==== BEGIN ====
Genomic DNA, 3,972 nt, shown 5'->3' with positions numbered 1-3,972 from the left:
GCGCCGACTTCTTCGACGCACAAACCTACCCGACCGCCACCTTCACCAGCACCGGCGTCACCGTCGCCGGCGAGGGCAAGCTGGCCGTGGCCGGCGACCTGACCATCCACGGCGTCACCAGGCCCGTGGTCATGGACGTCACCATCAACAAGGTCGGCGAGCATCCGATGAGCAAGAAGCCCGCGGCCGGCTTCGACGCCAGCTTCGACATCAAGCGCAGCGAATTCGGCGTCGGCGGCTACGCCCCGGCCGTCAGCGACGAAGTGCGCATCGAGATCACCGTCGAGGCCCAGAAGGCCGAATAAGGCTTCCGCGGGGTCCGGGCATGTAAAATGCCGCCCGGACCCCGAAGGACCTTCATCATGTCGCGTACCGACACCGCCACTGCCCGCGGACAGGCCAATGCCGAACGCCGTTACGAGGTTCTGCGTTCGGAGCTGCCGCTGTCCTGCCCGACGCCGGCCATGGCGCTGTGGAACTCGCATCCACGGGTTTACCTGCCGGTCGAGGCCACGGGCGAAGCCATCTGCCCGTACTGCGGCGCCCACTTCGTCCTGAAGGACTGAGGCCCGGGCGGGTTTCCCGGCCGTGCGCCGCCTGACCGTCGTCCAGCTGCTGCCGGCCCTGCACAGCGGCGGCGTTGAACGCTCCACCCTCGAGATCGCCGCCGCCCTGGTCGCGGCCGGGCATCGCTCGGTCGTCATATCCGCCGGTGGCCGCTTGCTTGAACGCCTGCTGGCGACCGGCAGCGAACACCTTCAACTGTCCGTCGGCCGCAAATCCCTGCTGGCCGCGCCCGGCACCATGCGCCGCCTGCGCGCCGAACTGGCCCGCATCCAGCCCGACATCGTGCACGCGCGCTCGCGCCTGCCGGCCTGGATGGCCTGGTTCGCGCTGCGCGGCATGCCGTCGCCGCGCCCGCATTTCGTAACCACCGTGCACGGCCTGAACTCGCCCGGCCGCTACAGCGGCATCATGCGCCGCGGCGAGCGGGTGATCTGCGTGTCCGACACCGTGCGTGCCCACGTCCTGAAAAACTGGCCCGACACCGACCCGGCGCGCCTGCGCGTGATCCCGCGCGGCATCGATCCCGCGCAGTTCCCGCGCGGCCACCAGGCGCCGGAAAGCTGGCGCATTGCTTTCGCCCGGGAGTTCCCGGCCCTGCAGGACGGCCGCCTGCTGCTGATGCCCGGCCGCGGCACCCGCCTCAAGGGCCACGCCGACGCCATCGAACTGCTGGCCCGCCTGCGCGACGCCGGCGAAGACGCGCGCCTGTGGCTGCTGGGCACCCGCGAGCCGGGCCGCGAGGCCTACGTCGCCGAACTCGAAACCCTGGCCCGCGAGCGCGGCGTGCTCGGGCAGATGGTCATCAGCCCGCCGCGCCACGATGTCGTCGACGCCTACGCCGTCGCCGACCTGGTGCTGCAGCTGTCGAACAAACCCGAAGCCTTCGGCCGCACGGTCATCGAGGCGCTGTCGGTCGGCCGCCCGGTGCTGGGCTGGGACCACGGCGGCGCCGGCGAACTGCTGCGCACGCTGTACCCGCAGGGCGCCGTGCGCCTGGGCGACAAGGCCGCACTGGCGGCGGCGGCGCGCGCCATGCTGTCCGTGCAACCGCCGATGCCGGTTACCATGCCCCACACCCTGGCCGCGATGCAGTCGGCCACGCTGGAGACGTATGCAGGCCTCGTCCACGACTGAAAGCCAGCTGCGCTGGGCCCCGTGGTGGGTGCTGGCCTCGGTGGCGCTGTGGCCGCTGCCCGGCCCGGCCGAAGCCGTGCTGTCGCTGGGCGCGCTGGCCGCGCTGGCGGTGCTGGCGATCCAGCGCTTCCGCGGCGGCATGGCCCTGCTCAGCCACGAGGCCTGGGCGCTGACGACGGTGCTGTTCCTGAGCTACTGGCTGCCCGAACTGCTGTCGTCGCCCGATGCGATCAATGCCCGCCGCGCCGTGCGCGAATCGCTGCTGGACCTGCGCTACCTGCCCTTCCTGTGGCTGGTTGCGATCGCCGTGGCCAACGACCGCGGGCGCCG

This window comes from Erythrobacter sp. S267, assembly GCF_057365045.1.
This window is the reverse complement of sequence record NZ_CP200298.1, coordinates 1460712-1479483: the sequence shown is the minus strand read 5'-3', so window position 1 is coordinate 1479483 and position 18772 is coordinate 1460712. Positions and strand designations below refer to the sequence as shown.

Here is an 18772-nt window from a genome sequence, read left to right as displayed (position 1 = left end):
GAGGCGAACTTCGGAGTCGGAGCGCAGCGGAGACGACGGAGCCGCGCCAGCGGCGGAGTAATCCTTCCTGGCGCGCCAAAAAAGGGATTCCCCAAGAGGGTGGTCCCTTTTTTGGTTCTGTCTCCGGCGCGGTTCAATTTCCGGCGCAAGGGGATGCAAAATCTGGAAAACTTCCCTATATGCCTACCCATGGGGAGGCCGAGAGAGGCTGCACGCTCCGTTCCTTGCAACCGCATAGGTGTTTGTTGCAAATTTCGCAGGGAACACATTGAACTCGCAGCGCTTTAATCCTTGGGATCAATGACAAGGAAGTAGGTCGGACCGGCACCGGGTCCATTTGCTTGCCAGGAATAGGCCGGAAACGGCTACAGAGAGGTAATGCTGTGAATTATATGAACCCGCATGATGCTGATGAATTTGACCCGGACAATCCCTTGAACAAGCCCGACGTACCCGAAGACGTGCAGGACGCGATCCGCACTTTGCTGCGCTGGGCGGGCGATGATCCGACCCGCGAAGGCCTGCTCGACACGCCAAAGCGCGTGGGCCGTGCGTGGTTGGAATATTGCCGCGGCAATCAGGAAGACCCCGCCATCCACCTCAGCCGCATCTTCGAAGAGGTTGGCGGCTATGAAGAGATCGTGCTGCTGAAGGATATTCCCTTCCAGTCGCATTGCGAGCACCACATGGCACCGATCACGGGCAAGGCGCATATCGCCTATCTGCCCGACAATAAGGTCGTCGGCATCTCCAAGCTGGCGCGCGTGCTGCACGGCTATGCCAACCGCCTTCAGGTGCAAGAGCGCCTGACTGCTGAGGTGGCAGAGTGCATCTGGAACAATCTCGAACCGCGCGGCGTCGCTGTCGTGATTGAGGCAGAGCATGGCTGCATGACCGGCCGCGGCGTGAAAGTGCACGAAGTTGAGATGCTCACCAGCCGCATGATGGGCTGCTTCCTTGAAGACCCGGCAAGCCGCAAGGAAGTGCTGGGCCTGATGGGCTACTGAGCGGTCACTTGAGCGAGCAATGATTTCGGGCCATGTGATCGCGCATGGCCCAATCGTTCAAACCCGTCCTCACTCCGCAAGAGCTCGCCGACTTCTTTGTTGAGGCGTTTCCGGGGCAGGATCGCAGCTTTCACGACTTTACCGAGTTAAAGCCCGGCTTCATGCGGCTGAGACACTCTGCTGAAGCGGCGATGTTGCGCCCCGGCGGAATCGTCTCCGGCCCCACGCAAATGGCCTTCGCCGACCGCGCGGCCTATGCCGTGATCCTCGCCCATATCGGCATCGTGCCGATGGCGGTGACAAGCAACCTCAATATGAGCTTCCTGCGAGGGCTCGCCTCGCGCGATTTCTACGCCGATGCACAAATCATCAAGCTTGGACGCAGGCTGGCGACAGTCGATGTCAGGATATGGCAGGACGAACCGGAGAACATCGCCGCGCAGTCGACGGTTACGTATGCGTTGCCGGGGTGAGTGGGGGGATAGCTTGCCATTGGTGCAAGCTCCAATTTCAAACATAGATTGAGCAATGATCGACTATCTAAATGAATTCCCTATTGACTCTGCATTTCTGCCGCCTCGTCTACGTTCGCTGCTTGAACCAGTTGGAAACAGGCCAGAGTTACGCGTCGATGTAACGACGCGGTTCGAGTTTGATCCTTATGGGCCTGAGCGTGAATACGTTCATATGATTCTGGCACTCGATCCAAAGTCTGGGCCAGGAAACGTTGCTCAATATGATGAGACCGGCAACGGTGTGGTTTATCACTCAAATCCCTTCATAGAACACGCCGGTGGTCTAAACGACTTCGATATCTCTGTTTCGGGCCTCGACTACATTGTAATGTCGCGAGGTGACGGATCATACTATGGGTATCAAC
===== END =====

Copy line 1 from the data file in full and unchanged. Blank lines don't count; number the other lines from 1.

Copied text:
Genomic DNA, 3,972 nt, shown 5'->3' with positions numbered 1-3,972 from the left: